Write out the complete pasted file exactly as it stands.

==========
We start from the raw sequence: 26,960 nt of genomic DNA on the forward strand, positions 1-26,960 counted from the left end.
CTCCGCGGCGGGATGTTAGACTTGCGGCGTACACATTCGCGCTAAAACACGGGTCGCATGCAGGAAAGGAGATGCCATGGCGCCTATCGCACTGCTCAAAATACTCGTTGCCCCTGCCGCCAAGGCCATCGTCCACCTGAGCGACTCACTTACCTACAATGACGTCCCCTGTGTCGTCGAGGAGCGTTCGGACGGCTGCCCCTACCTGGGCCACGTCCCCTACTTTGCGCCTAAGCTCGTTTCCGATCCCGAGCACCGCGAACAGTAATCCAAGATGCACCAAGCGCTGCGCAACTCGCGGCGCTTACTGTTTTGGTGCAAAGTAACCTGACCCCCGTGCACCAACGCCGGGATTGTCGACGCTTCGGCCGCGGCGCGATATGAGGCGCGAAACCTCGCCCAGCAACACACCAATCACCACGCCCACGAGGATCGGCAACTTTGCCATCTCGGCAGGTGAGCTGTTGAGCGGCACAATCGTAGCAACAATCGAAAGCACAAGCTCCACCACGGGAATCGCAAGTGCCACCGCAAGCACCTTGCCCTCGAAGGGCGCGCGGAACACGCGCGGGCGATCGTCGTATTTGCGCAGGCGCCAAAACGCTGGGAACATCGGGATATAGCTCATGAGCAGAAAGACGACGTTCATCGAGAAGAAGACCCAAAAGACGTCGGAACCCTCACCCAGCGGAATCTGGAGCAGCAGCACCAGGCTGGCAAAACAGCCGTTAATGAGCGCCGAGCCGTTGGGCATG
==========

We start from the raw sequence: 26,960 nt of genomic DNA on the forward strand, positions 1-26,960 counted from the left end.
CTCCGCGGCGGGATGTTAGACTTGCGGCGTACACATTCGCGCTAAAACACGGGTCGCATGCAGGAAAGGAGATGCCATGGCGCCTATCGCACTGCTCAAAATACTCGTTGCCCCTGCCGCCAAGGCCATCGTCCACCTGAGCGACTCACTTACCTACAATGACGTCCCCTGTGTCGTCGAGGAGCGTTCGGACGGCTGCCCCTACCTGGGCCACGTCCCCTACTTTGCGCCTAAGCTCGTTTCCGATCCCGAGCACCGCGAACAGTAATCCAAGATGCACCAAGCGCTGCGCAACTCGCGGCGCTTACTGTTTTGGTGCAAAGTAACCTGACCCCCGTGCACCAACGCCGGGATTGTCGACGCTTCGGCCGCGGCGCGATATGAGGCGCGAAACCTCGCCCAGCAACACACCAATCACCACGCCCACGAGGATCGGCAACTTTGCCATCTCGGCAGGTGAGCTGTTGAGCGGCACAATCGTAGCAACAATCGAAAGCACAAGCTCCACCACGGGAATCGCAAGTGCCACCGCAAGCACCTTGCCCTCGAAGGGCGCGCGGAACACGCGCGGGCGATCGTCGTATTTGCGCAGGCGCCAAAACGCTGGGAACATCGGGATATAGCTCATGAGCAGAAAGACGACGTTCATCGAGAAGAAGACCCAAAAGACGTCGGAACCCTCACCCAGCGGAATCTGGAGCAGCAGCACCAGGCTGGCAAAACAGCCGTTAATGAGCGCCGAGCCGTTGGGCATG